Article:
Heart Failure Reviews

, Volume 19, Issue 4, pp 507–519 | Cite as

Incremental value of natriuretic peptide measurement in acute decompensated heart failure (ADHF): a systematic review

  • Pasqualina L. Santaguida
  • Andrew C. Don-Wauchope
  • Usman Ali
  • Mark Oremus
  • Judy A. Brown
  • Amy Bustamam
  • Stephen A. Hill
  • Ronald A. Booth
  • Nazmul Sohel
  • Robert McKelvie
  • Cynthia Balion
  • Parminder RainaEmail author


The aim of this systematic review was to determine whether B-type natriuretic peptide (BNP) and N-terminal proBNP (NT-proBNP) independently add incremental value for predicting mortality and morbidity in patients with acute decompensated heart failure (ADHF). Medline®, Embase™, AMED, Cochrane Central Register of Controlled Trials, Cochrane Database of Systematic Reviews, and CINAHL were searched from 1989 to June 2012. We also searched reference lists of included articles, systematic reviews, and the gray literature. Studies were screened for eligibility criteria and assessed for risk of bias. Data were extracted on study design, population demographics, assay cutpoints, prognostic risk prediction model covariates, statistical methods, outcomes, and results. From 183 citations, only seven studies (5 BNP and 2 NT-proBNP) considered incremental value in ADHF subjects admitted to acute care centers. Admission assay levels and length of follow-up varied for BNP studies (31 days to 12 months) and for NT-proBNP studies (25–82 months). All studies presented at least one estimate of incremental value of BNP/NT-proBNP relative to the base prognostic model. Using discrimination or likelihood statistics, these studies consistently showed that BNP or NT-proBNP increased model performance. Three studies used reclassification and model validation computations to establish incremental value; these studies showed less consistency with respect to added value. In conclusion, the literature assessing incremental value of BNP/NT-proBNP in ADHF populations is limited to seven studies evaluating only mortality outcomes and at moderate risk of bias. Although there were differences in the base risk prediction models, assay cutpoints, and lengths of follow-up, there was consistency in BNP/NT-proBNP adding incremental value in prediction models in ADHF patients.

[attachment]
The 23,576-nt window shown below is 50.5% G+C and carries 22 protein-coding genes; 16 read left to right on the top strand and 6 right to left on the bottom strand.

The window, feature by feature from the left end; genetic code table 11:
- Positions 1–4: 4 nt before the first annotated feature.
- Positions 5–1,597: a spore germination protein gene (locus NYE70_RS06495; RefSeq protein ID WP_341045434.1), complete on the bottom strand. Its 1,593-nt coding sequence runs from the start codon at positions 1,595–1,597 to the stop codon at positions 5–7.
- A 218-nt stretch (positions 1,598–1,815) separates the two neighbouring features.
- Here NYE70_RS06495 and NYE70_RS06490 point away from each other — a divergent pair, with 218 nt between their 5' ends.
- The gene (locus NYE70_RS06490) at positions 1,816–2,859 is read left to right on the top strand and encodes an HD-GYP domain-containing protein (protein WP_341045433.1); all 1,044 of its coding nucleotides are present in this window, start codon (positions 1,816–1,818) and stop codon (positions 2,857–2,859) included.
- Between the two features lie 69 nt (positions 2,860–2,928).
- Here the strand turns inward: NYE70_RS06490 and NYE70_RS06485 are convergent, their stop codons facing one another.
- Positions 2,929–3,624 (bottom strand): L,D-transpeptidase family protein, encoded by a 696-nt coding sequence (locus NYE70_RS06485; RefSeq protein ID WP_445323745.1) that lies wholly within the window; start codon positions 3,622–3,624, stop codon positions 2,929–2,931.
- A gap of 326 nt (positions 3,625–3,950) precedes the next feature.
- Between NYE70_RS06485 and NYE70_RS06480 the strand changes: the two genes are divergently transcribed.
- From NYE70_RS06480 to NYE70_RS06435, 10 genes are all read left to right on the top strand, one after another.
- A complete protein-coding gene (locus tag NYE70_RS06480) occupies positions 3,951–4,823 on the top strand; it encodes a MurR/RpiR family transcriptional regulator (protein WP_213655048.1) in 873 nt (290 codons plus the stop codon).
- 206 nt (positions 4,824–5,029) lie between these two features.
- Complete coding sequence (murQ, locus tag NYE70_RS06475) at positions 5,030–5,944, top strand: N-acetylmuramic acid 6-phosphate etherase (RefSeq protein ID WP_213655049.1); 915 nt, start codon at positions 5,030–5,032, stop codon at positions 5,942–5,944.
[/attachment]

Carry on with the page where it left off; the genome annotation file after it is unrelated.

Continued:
BNP NT-proBNP Acute decompensated heart failure Incremental prognostic value Prognosis Systematic review 



This manuscript is based on research conducted by the McMaster Evidence-based Practice Center (EPC) under contract to the Agency for Healthcare Research and Quality (AHRQ), Rockville, MD (Contract No. HHSA 290 2007-10060-I). The findings and conclusions in this paper are those of the authors, who are responsible for its content, and do not necessarily represent the views of the Agency for Healthcare Research and Quality. No statement herein should be construed as an official position of the Agency for Healthcare Research and Quality or of the U.S. Department of Health and Human Services. Parminder Raina holds a Tier 1 Canada Research Chair in Geroscience and the Raymond and Margaret Labarge Chair in Research and Knowledge Application for Optimal Aging.

Conflict of interest

Mark Oremus, Robert McKelvie, Pasqualina L. Santaguida, Usman Ali, Cynthia Balion, Stephen Hill, Judy A. Brown, Amy Bustamam, Nazmul Sohel, and Parminder Raina have no conflicts of interest or financial ties to disclose. Andrew C. Don-Wauchope has received clinical trial support from AMGEN. Ronald A. Booth has received honoraria from INOVA Diagnostics Inc. and is a member of the Health Technology Expert Review Panel of the Canadian Agency for Drugs and Technologies in Health (CADTH).


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Copyright information

© Springer Science+Business Media New York 2014

Authors and Affiliations

  • Pasqualina L. Santaguida
    • 1
  • Andrew C. Don-Wauchope
    • 2
  • Usman Ali
    • 1
  • Mark Oremus
    • 1
  • Judy A. Brown
    • 1
  • Amy Bustamam
    • 1
  • Stephen A. Hill
    • 2
  • Ronald A. Booth
    • 3
  • Nazmul Sohel
    • 1
  • Robert McKelvie
    • 4
  • Cynthia Balion
    • 2
  • Parminder Raina
    • 1
    Email author
  1. 1.Department of Clinical Epidemiology and BiostatisticsMcMaster UniversityHamiltonCanada
  2. 2.Department of Pathology and Molecular MedicineMcMaster UniversityHamiltonCanada
  3. 3.Department of Pathology and Laboratory MedicineUniversity of OttawaOttawaCanada
  4. 4.Department of MedicineMcMaster UniversityHamiltonCanada

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